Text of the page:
The largest applause, however, was reserved for Catholic Bishop Edward Burns who pledged, “the Church will do whatever it needs to do to stand with immigrants.”
Nine years prior, Farmers Branch was best-known for being the first Texas city to pass an anti-immigrant ordinance, which included fines for landlords renting to undocumented immigrants. The police department paid a price in community trust — one motivation for publicly pledging to accept parish IDs.
This approval will help the estimated 231,000 immigrants who call Dallas home.
[Photo Credit: (top) Dallas Morning News,(bottom) Catholic Diocese of Dallas]
Hundreds Meet to Discuss Immigration, Parish ID Card, Texas Catholic
Live Stream of Assembly, Catholic Diocese of Dallas
October 25, 2017
TMO Efforts Result in $27 Million in Food Aid for Families Surviving Hurricane Harvey
On October 6th, as thousands of Harvey survivors spent hours in line attempting to meet the deadline for emergency food aid, the Disaster Supplemental Nutrition Assistance Program (D-SNAP), TMO leaders organized a press conference at Our Lady of Guadalupe Catholic Church to demand an extension of the deadline for families.
Said Fr. Simón Bautista, “For two days in a row [my parishioner] got in line at 6 a.m. and by the time she was seen, around 7 p.m., she was told that her last name was not being seen that day. She returned at 3 a.m. to find that 10 to 15 individuals were already in line. These individuals and families have been waiting in the heat, missing work and some still haven’t received the benefits.”
More than one week later, state officials announced a three-day extension of the deadline for families to enroll. TMO leaders expressed pleasure at the news of the extension, and recognized Congresswoman Sheila Jackson and Commissioner Rodney Ellis for their role in securing that extension.
Leaders are now celebrating that the three-day extension permitted more than 27,000 additional families to enroll in D-SNAP, resulting in the award of $27 Million in food aid for Harris County Harvey survivors .
Said Fr. Albert Zannatta, “Matthew 25:35 reads: for I was hungry, and you gave me something to eat. These words of Christ spurred TMO to call for an extension….[and] TMO will continue to work until all have received the recovery they need.”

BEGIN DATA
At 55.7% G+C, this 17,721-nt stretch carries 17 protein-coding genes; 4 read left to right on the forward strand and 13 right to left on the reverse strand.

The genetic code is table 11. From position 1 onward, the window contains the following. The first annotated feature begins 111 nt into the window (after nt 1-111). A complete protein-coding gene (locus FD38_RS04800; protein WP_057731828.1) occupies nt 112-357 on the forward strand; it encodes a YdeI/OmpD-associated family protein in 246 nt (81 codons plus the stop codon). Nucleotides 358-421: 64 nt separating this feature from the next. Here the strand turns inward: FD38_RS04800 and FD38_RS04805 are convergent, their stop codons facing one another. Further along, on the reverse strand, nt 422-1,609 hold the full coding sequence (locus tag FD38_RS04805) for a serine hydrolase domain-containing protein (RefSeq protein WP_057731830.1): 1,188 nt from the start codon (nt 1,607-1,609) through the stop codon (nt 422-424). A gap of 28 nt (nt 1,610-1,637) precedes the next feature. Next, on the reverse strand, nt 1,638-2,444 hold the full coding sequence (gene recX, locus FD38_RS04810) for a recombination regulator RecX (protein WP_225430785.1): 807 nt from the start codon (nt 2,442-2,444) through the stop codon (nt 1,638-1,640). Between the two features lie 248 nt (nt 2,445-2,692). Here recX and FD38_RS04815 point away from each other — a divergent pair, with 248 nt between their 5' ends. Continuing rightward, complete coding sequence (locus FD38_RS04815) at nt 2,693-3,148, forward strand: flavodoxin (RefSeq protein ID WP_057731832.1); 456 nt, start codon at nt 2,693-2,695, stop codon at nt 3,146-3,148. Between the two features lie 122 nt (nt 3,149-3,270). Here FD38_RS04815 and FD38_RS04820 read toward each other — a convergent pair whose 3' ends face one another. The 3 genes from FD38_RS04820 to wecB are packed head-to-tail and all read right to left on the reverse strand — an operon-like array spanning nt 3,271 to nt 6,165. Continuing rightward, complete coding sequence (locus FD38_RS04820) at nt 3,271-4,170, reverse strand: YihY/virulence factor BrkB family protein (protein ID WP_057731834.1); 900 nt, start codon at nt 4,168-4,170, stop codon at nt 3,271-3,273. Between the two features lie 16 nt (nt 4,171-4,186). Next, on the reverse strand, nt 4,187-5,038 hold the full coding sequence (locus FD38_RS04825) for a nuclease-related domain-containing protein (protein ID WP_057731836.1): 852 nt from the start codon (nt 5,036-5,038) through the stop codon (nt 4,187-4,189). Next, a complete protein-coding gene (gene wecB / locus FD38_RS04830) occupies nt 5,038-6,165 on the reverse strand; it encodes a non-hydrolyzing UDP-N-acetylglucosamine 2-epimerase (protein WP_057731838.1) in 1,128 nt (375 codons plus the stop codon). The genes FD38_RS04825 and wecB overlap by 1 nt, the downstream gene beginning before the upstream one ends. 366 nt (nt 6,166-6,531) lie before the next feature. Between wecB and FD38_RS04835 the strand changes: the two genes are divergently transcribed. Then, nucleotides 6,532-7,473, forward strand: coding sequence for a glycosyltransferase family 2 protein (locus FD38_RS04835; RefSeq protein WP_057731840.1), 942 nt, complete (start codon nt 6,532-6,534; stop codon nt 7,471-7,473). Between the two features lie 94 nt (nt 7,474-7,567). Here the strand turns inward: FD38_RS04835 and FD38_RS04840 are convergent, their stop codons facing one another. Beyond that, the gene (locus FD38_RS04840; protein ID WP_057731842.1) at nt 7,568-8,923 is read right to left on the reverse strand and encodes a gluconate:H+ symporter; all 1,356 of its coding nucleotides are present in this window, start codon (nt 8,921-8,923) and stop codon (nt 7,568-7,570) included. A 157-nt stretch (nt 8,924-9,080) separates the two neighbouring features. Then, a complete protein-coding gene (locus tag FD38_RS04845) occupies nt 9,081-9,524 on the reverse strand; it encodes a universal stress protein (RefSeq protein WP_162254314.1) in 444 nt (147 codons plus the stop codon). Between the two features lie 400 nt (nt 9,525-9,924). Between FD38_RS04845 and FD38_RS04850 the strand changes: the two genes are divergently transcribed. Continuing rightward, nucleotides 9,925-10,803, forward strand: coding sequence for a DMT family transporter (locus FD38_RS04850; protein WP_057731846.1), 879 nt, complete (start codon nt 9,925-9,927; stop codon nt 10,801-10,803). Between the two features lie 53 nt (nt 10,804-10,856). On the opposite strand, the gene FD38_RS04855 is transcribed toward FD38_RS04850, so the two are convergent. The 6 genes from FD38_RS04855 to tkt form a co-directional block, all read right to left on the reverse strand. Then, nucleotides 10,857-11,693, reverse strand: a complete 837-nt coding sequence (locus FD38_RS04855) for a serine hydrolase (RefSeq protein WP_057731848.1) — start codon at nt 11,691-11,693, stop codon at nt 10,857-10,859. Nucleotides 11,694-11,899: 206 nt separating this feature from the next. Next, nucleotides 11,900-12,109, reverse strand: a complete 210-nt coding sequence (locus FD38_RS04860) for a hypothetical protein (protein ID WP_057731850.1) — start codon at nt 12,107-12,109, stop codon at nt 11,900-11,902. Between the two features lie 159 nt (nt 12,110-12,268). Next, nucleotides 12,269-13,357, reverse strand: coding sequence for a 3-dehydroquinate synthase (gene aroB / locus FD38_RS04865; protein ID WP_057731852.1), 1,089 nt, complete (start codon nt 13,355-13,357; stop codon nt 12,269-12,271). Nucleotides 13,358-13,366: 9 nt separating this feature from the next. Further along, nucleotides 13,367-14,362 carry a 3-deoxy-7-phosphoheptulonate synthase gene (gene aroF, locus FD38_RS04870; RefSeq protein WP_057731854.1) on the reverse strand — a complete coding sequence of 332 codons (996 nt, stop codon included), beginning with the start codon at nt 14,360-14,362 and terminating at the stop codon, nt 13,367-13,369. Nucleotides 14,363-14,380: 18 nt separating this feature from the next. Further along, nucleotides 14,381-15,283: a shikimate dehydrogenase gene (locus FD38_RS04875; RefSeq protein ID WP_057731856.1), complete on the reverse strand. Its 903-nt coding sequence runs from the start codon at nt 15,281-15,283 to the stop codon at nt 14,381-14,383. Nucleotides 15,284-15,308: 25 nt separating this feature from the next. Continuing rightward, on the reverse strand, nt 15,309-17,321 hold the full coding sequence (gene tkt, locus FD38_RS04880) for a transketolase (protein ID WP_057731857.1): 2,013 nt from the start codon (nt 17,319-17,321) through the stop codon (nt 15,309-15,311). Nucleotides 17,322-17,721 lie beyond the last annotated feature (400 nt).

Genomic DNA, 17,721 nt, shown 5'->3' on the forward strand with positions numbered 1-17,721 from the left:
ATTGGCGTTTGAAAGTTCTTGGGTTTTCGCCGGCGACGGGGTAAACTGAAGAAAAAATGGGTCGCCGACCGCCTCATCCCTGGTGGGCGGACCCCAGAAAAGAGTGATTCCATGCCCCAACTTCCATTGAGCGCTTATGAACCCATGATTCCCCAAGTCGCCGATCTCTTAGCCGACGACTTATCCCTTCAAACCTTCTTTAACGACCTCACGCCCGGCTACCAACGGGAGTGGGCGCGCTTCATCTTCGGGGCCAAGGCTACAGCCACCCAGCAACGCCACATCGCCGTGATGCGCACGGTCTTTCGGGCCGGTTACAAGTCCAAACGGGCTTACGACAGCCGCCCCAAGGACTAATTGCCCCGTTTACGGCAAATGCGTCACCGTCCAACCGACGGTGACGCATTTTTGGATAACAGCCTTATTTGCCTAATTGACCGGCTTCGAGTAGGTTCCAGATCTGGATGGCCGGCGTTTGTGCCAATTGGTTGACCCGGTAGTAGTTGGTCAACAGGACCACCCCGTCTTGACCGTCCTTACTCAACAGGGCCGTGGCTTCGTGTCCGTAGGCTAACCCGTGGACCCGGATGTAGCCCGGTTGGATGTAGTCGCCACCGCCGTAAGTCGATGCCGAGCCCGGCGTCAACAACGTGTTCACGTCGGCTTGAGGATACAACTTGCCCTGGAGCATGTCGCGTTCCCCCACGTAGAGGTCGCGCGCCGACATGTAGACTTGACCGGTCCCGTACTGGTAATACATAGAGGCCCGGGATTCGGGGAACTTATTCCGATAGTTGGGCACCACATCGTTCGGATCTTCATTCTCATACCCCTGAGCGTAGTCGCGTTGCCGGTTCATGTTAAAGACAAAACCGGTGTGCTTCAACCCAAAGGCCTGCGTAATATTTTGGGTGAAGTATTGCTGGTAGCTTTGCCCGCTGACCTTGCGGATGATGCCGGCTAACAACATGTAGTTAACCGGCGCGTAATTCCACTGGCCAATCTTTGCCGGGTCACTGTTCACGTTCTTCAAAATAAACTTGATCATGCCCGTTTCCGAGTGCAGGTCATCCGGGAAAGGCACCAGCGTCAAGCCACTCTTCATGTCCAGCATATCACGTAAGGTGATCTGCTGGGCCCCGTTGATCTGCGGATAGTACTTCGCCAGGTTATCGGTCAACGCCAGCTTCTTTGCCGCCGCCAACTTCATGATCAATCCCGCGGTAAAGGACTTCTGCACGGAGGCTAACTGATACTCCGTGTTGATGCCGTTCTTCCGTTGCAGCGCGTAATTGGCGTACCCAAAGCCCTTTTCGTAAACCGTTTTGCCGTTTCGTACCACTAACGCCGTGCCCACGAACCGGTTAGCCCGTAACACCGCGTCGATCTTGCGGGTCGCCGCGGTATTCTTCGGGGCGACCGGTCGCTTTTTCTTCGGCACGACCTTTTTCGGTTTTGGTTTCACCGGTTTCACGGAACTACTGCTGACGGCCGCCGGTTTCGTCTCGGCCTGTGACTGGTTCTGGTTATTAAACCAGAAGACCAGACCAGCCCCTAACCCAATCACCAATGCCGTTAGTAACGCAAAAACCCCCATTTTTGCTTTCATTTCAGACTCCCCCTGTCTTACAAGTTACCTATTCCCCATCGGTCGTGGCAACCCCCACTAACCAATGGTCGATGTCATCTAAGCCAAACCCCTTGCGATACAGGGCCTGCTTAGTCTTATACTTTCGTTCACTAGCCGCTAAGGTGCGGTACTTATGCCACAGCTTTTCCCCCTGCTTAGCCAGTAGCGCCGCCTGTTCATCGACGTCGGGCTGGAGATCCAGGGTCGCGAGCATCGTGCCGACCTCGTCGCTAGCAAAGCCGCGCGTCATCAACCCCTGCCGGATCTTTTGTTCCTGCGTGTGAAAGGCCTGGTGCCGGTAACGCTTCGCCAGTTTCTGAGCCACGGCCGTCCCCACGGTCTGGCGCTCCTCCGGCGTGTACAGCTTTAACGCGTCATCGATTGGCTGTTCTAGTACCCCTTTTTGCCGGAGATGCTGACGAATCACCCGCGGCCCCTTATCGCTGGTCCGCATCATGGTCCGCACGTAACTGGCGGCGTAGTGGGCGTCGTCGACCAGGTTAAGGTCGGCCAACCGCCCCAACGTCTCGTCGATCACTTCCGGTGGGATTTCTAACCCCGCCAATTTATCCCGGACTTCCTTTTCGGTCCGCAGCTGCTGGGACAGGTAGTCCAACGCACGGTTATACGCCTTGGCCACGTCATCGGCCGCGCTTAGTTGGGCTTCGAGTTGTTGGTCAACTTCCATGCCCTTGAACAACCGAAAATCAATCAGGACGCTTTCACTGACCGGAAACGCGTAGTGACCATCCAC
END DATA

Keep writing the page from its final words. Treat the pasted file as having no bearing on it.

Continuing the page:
State Health Officials Continue Harvey Food Assistance Program, Houston Chronicle [pdf]
TMO Demands Extension of Deadline for Harvey Victims to Sign Up for D-SNAP, Houston Public Media
Community Leaders Push for D-SNAP Extension, Click 2 Houston
October 25, 2017
California Episcopal Publication: “Blessed Are the Organizers”
After the Dean and President of the Church Divinity School of the Pacific (CDSP), the Very Reverend Mark Richardson, participated in the school’s community organizing course, he had this to say:
“The Gospel was never meant to be a private affair of the heart alone, so learning the skills taught in Industrial Areas Foundation’s community organizing program, of building public relationships and community modes of interaction, is in keeping with the mission impulse found in CDSP’s curriculum.”
The Church Divinity School of the Pacific is the only Episcopal seminary on the West Coast. Each year, it sponsors a community organizing training in collaboration with the IAF.
California Organizers Prepare Seminarians for Public Life, Interfaith Education Fund
October 16, 2017
COPA Launches Esperanza Care: $2M Health Care Expansion for Monterey County Low-Income, Undocumented Families
When Maria Elena Manzo (upper left photo), an asthma educator from Sacred Heart Catholic Church, first discovered that children of Monterey County undocumented were unable to qualify for free life-saving asthma inhalers — and that those in Santa Cruz county did — she immediately reached out to COPA-IAF. She and other COPA leaders organized hundreds of conversations over the next few years to build the political will, first for a $500,000 county-funded pilot project providing basic healthcare services to undocumented families, and now for Esperanza Care.
Esperanza Care, is a $2 million program that will expand the pilot primary and preventive care program to make it more comprehensive and available to more people. It will also provide access, for the first time, to outpatient services at neurology, diabetes, heart and dermatology clinics.
“Esperanza Care is a step in the right direction,” says Manzo, adding “hundreds of conversations in churches, schools and community institutions…speak to the need. We must continue these conversations and work so that all people have quality healthcare access.”
Said District 4 Supervisor Jane Parker, “COPA comes up with ideas and invites the county to participate. We worked together to put together…the pilot program and now Esperanza Care.” 200 leaders participated in the celebratory event.
[Photo Credit for top photos: Tom Leyde, The Californian]
October 1, 2017
Working Together Jackson Protects Jackson Public Schools
Working Together Jackson (WTJ) collaborated with member institution Mississippi Association of Educators and Mayor A. Chowkwe Lumumba to prevent a hostile takeover of the Jackson Public School System by the state of Mississippi. WTJ worked with leaders, the Mayor and others to reach a compromise with Gov. Phil Bryant to develop the Better Together Commission and a totally new School Board to avoid the takeover. Four WTJ leaders are now on the Commission and new school board, planning for long-term reform.
September 19, 2017
COPS/Metro Hikes Municipal, County Wage to $14.25 / Hour